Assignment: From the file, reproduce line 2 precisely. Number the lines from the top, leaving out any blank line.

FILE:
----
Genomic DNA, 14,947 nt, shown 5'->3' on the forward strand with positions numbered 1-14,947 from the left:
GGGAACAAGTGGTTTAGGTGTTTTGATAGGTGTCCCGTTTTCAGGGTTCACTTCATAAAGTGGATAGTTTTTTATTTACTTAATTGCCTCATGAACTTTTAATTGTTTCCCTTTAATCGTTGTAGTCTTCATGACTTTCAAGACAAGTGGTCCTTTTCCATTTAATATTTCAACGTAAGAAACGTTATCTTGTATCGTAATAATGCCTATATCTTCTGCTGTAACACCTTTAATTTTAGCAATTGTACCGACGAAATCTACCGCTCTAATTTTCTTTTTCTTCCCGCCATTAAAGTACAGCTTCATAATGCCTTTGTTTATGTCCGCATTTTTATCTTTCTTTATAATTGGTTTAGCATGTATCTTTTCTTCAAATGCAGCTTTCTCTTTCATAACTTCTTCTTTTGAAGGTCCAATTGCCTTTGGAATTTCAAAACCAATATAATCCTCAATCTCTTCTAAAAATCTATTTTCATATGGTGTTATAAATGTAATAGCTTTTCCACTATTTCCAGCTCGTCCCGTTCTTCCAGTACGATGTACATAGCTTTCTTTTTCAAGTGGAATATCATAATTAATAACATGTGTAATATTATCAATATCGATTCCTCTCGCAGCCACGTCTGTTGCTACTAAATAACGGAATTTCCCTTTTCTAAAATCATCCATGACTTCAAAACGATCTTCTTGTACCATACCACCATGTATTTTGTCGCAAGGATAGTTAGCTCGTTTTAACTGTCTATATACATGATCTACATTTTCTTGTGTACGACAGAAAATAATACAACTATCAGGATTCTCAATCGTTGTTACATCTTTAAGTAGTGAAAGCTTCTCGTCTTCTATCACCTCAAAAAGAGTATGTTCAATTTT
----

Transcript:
GGGAACAAGTGGTTTAGGTGTTTTGATAGGTGTCCCGTTTTCAGGGTTCACTTCATAAAGTGGATAGTTTTTTATTTACTTAATTGCCTCATGAACTTTTAATTGTTTCCCTTTAATCGTTGTAGTCTTCATGACTTTCAAGACAAGTGGTCCTTTTCCATTTAATATTTCAACGTAAGAAACGTTATCTTGTATCGTAATAATGCCTATATCTTCTGCTGTAACACCTTTAATTTTAGCAATTGTACCGACGAAATCTACCGCTCTAATTTTCTTTTTCTTCCCGCCATTAAAGTACAGCTTCATAATGCCTTTGTTTATGTCCGCATTTTTATCTTTCTTTATAATTGGTTTAGCATGTATCTTTTCTTCAAATGCAGCTTTCTCTTTCATAACTTCTTCTTTTGAAGGTCCAATTGCCTTTGGAATTTCAAAACCAATATAATCCTCAATCTCTTCTAAAAATCTATTTTCATATGGTGTTATAAATGTAATAGCTTTTCCACTATTTCCAGCTCGTCCCGTTCTTCCAGTACGATGTACATAGCTTTCTTTTTCAAGTGGAATATCATAATTAATAACATGTGTAATATTATCAATATCGATTCCTCTCGCAGCCACGTCTGTTGCTACTAAATAACGGAATTTCCCTTTTCTAAAATCATCCATGACTTCAAAACGATCTTCTTGTACCATACCACCATGTATTTTGTCGCAAGGATAGTTAGCTCGTTTTAACTGTCTATATACATGATCTACATTTTCTTGTGTACGACAGAAAATAATACAACTATCAGGATTCTCAATCGTTGTTACATCTTTAAGTAGTGAAAGCTTCTCGTCTTCTATCACCTCAAAAAGAGTATGTTCAATTTT